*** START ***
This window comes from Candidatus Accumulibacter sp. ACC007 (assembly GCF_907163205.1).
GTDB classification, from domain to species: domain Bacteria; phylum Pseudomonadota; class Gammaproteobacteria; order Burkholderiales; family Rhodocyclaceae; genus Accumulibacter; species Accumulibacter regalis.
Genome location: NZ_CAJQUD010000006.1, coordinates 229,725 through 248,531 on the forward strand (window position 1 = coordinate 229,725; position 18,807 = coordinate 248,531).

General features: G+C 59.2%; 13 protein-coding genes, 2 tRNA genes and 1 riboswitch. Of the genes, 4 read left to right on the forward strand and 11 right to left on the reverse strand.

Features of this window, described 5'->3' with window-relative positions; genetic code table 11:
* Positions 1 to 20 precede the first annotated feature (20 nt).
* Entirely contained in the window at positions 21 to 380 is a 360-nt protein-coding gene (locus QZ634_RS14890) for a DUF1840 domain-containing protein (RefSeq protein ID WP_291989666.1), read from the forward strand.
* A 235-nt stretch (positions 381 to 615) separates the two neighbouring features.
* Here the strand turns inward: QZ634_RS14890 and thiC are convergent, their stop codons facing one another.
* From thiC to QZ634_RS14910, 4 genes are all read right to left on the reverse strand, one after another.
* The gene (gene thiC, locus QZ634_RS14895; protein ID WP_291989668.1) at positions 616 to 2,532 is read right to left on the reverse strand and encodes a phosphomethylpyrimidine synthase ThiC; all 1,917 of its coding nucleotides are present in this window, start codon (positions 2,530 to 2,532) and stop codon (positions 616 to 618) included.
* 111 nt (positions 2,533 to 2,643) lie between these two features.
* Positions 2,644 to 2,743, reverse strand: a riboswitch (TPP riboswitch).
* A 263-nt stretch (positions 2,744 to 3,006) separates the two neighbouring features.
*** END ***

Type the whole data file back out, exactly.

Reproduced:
This window comes from Candidatus Accumulibacter sp. ACC007 (assembly GCF_907163205.1).
GTDB classification, from domain to species: domain Bacteria; phylum Pseudomonadota; class Gammaproteobacteria; order Burkholderiales; family Rhodocyclaceae; genus Accumulibacter; species Accumulibacter regalis.
Genome location: NZ_CAJQUD010000006.1, coordinates 229,725 through 248,531 on the forward strand (window position 1 = coordinate 229,725; position 18,807 = coordinate 248,531).

General features: G+C 59.2%; 13 protein-coding genes, 2 tRNA genes and 1 riboswitch. Of the genes, 4 read left to right on the forward strand and 11 right to left on the reverse strand.

Features of this window, described 5'->3' with window-relative positions; genetic code table 11:
* Positions 1 to 20 precede the first annotated feature (20 nt).
* Entirely contained in the window at positions 21 to 380 is a 360-nt protein-coding gene (locus QZ634_RS14890) for a DUF1840 domain-containing protein (RefSeq protein ID WP_291989666.1), read from the forward strand.
* A 235-nt stretch (positions 381 to 615) separates the two neighbouring features.
* Here the strand turns inward: QZ634_RS14890 and thiC are convergent, their stop codons facing one another.
* From thiC to QZ634_RS14910, 4 genes are all read right to left on the reverse strand, one after another.
* The gene (gene thiC, locus QZ634_RS14895; protein ID WP_291989668.1) at positions 616 to 2,532 is read right to left on the reverse strand and encodes a phosphomethylpyrimidine synthase ThiC; all 1,917 of its coding nucleotides are present in this window, start codon (positions 2,530 to 2,532) and stop codon (positions 616 to 618) included.
* 111 nt (positions 2,533 to 2,643) lie between these two features.
* Positions 2,644 to 2,743, reverse strand: a riboswitch (TPP riboswitch).
* A 263-nt stretch (positions 2,744 to 3,006) separates the two neighbouring features.